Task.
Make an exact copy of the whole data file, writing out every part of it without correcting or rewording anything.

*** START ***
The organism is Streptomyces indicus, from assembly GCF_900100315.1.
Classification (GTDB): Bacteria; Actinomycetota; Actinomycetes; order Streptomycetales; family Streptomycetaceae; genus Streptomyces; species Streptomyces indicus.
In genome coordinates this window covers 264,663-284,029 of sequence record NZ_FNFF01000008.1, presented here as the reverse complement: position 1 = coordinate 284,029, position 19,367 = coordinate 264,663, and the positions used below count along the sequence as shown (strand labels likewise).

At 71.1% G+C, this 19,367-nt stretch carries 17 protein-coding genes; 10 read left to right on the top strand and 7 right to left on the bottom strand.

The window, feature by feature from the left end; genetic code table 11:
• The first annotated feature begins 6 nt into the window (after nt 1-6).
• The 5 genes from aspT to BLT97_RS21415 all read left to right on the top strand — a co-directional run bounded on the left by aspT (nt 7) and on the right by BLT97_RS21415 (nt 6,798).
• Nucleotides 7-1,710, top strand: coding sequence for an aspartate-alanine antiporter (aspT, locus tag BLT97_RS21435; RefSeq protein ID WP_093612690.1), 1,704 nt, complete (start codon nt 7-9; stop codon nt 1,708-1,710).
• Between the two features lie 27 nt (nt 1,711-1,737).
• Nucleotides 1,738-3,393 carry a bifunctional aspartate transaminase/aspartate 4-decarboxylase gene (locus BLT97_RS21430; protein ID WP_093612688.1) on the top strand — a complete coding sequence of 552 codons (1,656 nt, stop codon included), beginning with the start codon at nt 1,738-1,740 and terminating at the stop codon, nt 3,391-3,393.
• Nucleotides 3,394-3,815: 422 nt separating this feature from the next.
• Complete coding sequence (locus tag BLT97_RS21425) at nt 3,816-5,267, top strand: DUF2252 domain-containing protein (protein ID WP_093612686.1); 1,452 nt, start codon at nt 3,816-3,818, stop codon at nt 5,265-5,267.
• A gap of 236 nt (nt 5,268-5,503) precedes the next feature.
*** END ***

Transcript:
The organism is Streptomyces indicus, from assembly GCF_900100315.1.
Classification (GTDB): Bacteria; Actinomycetota; Actinomycetes; order Streptomycetales; family Streptomycetaceae; genus Streptomyces; species Streptomyces indicus.
In genome coordinates this window covers 264,663-284,029 of sequence record NZ_FNFF01000008.1, presented here as the reverse complement: position 1 = coordinate 284,029, position 19,367 = coordinate 264,663, and the positions used below count along the sequence as shown (strand labels likewise).

At 71.1% G+C, this 19,367-nt stretch carries 17 protein-coding genes; 10 read left to right on the top strand and 7 right to left on the bottom strand.

The window, feature by feature from the left end; genetic code table 11:
• The first annotated feature begins 6 nt into the window (after nt 1-6).
• The 5 genes from aspT to BLT97_RS21415 all read left to right on the top strand — a co-directional run bounded on the left by aspT (nt 7) and on the right by BLT97_RS21415 (nt 6,798).
• Nucleotides 7-1,710, top strand: coding sequence for an aspartate-alanine antiporter (aspT, locus tag BLT97_RS21435; RefSeq protein ID WP_093612690.1), 1,704 nt, complete (start codon nt 7-9; stop codon nt 1,708-1,710).
• Between the two features lie 27 nt (nt 1,711-1,737).
• Nucleotides 1,738-3,393 carry a bifunctional aspartate transaminase/aspartate 4-decarboxylase gene (locus BLT97_RS21430; protein ID WP_093612688.1) on the top strand — a complete coding sequence of 552 codons (1,656 nt, stop codon included), beginning with the start codon at nt 1,738-1,740 and terminating at the stop codon, nt 3,391-3,393.
• Nucleotides 3,394-3,815: 422 nt separating this feature from the next.
• Complete coding sequence (locus tag BLT97_RS21425) at nt 3,816-5,267, top strand: DUF2252 domain-containing protein (protein ID WP_093612686.1); 1,452 nt, start codon at nt 3,816-3,818, stop codon at nt 5,265-5,267.
• A gap of 236 nt (nt 5,268-5,503) precedes the next feature.